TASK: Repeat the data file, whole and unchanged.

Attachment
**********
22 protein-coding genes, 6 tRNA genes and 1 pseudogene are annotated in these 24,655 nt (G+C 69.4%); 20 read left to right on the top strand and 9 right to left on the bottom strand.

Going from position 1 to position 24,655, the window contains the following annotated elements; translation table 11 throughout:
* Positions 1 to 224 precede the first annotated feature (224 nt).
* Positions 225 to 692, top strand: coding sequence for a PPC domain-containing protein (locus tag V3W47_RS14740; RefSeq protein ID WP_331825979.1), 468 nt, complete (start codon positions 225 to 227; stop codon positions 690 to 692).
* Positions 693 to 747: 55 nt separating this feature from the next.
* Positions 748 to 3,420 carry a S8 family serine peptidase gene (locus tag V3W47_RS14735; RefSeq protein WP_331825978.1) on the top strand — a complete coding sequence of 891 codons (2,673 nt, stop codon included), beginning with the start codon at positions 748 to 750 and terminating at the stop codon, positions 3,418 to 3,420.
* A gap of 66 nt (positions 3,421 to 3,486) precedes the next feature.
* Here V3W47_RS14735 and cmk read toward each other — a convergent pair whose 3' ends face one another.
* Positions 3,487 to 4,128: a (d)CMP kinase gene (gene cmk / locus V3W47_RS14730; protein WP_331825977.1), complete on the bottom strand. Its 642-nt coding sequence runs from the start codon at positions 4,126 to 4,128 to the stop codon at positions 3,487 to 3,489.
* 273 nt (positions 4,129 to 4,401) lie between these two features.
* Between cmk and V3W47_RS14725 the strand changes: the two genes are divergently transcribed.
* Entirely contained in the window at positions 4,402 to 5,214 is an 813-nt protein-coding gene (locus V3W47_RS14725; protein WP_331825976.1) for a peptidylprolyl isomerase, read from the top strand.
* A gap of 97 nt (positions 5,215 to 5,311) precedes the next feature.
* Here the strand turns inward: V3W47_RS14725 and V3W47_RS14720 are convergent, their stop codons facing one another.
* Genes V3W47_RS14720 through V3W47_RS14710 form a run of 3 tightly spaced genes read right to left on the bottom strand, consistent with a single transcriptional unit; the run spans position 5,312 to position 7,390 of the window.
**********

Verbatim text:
22 protein-coding genes, 6 tRNA genes and 1 pseudogene are annotated in these 24,655 nt (G+C 69.4%); 20 read left to right on the top strand and 9 right to left on the bottom strand.

Going from position 1 to position 24,655, the window contains the following annotated elements; translation table 11 throughout:
* Positions 1 to 224 precede the first annotated feature (224 nt).
* Positions 225 to 692, top strand: coding sequence for a PPC domain-containing protein (locus tag V3W47_RS14740; RefSeq protein ID WP_331825979.1), 468 nt, complete (start codon positions 225 to 227; stop codon positions 690 to 692).
* Positions 693 to 747: 55 nt separating this feature from the next.
* Positions 748 to 3,420 carry a S8 family serine peptidase gene (locus tag V3W47_RS14735; RefSeq protein WP_331825978.1) on the top strand — a complete coding sequence of 891 codons (2,673 nt, stop codon included), beginning with the start codon at positions 748 to 750 and terminating at the stop codon, positions 3,418 to 3,420.
* A gap of 66 nt (positions 3,421 to 3,486) precedes the next feature.
* Here V3W47_RS14735 and cmk read toward each other — a convergent pair whose 3' ends face one another.
* Positions 3,487 to 4,128: a (d)CMP kinase gene (gene cmk / locus V3W47_RS14730; protein WP_331825977.1), complete on the bottom strand. Its 642-nt coding sequence runs from the start codon at positions 4,126 to 4,128 to the stop codon at positions 3,487 to 3,489.
* 273 nt (positions 4,129 to 4,401) lie between these two features.
* Between cmk and V3W47_RS14725 the strand changes: the two genes are divergently transcribed.
* Entirely contained in the window at positions 4,402 to 5,214 is an 813-nt protein-coding gene (locus V3W47_RS14725; protein WP_331825976.1) for a peptidylprolyl isomerase, read from the top strand.
* A gap of 97 nt (positions 5,215 to 5,311) precedes the next feature.
* Here the strand turns inward: V3W47_RS14725 and V3W47_RS14720 are convergent, their stop codons facing one another.
* Genes V3W47_RS14720 through V3W47_RS14710 form a run of 3 tightly spaced genes read right to left on the bottom strand, consistent with a single transcriptional unit; the run spans position 5,312 to position 7,390 of the window.